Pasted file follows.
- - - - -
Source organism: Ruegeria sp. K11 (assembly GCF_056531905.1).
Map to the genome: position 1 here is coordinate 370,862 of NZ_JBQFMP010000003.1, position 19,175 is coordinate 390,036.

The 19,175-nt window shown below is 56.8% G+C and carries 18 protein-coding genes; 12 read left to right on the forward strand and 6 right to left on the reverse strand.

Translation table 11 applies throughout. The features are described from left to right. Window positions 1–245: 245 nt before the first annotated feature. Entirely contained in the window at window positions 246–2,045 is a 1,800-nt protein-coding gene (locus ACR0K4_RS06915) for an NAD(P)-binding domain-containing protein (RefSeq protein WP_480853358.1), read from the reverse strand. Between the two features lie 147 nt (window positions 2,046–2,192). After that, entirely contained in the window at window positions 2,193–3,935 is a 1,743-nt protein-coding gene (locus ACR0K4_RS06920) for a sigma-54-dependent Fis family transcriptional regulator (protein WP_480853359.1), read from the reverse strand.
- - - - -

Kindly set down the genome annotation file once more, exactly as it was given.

Source organism: Ruegeria sp. K11 (assembly GCF_056531905.1).
Map to the genome: position 1 here is coordinate 370,862 of NZ_JBQFMP010000003.1, position 19,175 is coordinate 390,036.

The 19,175-nt window shown below is 56.8% G+C and carries 18 protein-coding genes; 12 read left to right on the forward strand and 6 right to left on the reverse strand.

Translation table 11 applies throughout. The features are described from left to right. Window positions 1–245: 245 nt before the first annotated feature. Entirely contained in the window at window positions 246–2,045 is a 1,800-nt protein-coding gene (locus ACR0K4_RS06915) for an NAD(P)-binding domain-containing protein (RefSeq protein WP_480853358.1), read from the reverse strand. Between the two features lie 147 nt (window positions 2,046–2,192). After that, entirely contained in the window at window positions 2,193–3,935 is a 1,743-nt protein-coding gene (locus ACR0K4_RS06920) for a sigma-54-dependent Fis family transcriptional regulator (protein WP_480853359.1), read from the reverse strand.